As if I needed to repeat this, I have written about this previously on a number of occasions! People foolishly think that they are saving money by executing “home-made” Wills. As I have opined before: “home-made” Wills are as dangerous as “home-made” explosives!
Another example of this was the recent High Court Decision of Butler J in the Martin Healy v Application by Gerard Healy  IEHC49.
If an original Will cannot be found there is generally a presumption that it was destroyed and revoked by the Testator (the person who made the Will).
In this case, a problem arose because the original Will could not be found. In the normal course, when a Will is drafted by a Solicitor, the original Will would be kept in safe-keeping by the Solicitor in a fire proof safe in the Solicitor’s office, with everyone knowing where the Will is to be located. There is no Public Wills Register in Ireland; so the fact that a Testator has made a Will is often something which is only known to the persons who witnessed the Will. Where the Testator decides to make a “home-made” Will, the persons who witnessed the Will could very well have pre-deceased the Testator! At least, if a Testator makes his Will before his Solicitor, the likelihood is that his family or next-of-kin will know that the Testator generally instructed a particular Solicitor and will make the appropriate enquiries with that Solicitor after the Testator’s death.
When the Will was made?
The Testator, Mr. Healy, sought the assistance of a Dominican Priest in drafting his Will. The Will was executed by him and witnessed by two Dominicans in a holiday home of the Dominican Order, which was located next door to Mr. Healy’s home. There was no information available on the Testator’s death as to the whereabouts of the original Will. The only thing which was known about it was that at some point after the execution of the Will, it was photocopied and that a photocopy was available. Mr. Healy died some fifteen years after making his Will.
A Court Application was necessary
The Executor (the person appointed to carry out the Deceased’s intentions under his Will) and one of the intended beneficiaries, the nephew of the Deceased made an Application to the Court seeking to rely on the photocopy of the original Will, to have it admitted. Fortunately, the Applicant was supported by all of the next-of-kin, who would benefit, and no other persons disputed the Will. That meant that the matter could be dealt with in the Non-Contested Probate List.
Having reviewed all of the evidence, Ms. Justice Butler came to the conclusion that there was no evidence at all before the Court on any key matter which would allow the Court to conclude either that the original Will was still in existence or, alternatively, that it had been inadvertently lost or destroyed. In the circumstances, she found that the Applicant had failed to discharge the evidential burden which lay upon him to rebut the presumption of revocation in order admit the copy Will to Probate.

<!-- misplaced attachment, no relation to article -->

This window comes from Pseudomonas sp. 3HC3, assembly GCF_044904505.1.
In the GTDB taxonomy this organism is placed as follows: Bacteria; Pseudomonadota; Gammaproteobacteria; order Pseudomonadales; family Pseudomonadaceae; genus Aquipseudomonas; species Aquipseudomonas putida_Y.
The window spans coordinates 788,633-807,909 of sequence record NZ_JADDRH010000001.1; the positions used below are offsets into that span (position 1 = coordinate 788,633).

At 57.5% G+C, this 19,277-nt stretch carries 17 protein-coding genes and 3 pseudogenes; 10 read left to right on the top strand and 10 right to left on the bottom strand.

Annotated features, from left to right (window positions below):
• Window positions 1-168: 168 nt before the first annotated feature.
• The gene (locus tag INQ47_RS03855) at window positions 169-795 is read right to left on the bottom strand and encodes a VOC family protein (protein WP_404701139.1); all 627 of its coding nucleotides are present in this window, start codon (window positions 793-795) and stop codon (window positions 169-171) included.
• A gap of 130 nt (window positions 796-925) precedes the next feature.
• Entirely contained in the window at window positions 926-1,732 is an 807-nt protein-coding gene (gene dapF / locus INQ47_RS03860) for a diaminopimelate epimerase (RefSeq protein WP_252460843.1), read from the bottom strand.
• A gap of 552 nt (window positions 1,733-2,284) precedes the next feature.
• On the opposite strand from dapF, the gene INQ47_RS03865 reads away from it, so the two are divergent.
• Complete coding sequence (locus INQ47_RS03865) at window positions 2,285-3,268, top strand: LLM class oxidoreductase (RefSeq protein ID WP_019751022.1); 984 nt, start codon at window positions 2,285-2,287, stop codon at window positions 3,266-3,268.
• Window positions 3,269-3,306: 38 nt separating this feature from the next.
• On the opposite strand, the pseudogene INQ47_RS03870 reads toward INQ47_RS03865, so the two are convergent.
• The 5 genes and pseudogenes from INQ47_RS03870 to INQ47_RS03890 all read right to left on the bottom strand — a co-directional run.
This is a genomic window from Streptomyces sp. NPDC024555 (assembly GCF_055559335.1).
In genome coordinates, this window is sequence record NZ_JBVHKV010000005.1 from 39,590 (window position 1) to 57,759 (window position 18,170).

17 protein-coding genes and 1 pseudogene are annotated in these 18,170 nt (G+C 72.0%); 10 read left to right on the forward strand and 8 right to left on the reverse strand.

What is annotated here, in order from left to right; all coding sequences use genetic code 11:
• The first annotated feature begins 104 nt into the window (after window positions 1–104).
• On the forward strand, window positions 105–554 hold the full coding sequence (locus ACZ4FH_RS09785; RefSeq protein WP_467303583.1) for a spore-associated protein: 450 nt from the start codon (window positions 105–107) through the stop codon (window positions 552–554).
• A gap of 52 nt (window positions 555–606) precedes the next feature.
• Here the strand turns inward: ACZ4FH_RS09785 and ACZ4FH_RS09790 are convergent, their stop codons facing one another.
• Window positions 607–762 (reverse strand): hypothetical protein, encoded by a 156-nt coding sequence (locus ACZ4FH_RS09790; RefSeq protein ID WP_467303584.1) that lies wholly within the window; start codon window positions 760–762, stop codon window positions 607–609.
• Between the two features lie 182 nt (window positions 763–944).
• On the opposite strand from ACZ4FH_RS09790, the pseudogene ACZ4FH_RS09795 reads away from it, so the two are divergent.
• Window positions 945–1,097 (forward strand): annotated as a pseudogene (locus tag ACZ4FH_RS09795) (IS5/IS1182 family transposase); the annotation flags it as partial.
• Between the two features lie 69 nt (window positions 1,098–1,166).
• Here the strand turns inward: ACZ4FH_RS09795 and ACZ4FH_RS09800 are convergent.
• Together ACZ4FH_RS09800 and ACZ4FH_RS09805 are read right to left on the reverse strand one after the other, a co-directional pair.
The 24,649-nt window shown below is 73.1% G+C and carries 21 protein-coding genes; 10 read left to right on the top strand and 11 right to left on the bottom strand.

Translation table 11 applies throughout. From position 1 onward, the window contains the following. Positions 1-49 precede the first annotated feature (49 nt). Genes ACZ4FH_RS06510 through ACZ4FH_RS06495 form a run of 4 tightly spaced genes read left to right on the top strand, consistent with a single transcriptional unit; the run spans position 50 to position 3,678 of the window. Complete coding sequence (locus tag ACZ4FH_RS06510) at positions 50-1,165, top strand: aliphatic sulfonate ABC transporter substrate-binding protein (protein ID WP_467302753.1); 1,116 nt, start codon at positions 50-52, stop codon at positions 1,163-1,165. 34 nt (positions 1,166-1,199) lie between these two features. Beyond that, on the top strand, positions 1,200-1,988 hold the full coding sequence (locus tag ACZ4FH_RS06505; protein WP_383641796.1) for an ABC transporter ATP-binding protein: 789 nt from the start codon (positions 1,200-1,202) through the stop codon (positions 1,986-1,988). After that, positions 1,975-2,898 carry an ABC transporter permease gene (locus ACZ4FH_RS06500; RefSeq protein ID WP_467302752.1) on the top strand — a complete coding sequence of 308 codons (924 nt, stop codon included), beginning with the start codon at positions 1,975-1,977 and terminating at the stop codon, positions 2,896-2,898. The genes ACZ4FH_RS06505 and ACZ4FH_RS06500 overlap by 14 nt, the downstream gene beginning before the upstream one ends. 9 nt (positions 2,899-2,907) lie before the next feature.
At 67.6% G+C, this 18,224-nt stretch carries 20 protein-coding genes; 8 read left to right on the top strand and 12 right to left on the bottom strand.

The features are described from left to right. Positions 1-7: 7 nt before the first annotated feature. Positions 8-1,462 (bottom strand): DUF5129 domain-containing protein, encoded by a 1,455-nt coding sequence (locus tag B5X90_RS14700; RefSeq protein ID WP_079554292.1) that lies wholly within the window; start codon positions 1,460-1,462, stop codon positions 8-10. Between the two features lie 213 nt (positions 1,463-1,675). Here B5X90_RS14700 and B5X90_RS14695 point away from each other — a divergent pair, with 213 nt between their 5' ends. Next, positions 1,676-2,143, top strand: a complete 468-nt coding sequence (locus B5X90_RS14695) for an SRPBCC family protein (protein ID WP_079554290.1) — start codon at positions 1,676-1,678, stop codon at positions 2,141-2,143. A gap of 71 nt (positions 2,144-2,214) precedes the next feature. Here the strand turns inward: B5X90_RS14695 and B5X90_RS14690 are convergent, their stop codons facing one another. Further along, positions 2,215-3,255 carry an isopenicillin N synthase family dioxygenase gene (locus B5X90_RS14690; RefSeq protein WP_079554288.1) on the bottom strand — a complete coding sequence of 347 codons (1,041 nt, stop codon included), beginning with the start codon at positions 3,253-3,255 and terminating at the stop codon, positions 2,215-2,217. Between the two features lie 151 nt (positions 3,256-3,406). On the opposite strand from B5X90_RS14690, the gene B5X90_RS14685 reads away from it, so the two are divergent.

The Moral of the Story!
Ms. Justice Butler actually commenced her Decision with the following paragraph, but perhaps it is more appropriate to conclude this Article with that paragraph:
“Although the Succession Act does not require that a Will be drawn up by a Solicitor, the circumstances of this case are a good example of why it is prudent to seek the assistance of a Lawyer in respect of a step as important as the preparation of a Will. As it happens, the difficulties in this case do not concern the statutory requirements for a valid Will as the evidence is sufficient to allow the Court to conclude that the Deceased did make a valid Will. Rather, the difficulties arise, because the original of that Will has not been found after the death of the Deceased and there is an absence of any evidence as to whether the original was kept or what might have happened to it”.
While the author does not maintain that the Testator made a home-made Will in order to save the cost of going to a Solicitor, in this instance substantial legal costs were incurred in seeking to have this Will admitted to Probate and ultimately it was not possible to do so.
Maybe however the Deceased did subsequently destroy the Will?
For further information on Wills and Succession you should contact:
Morgan McManus Solicitors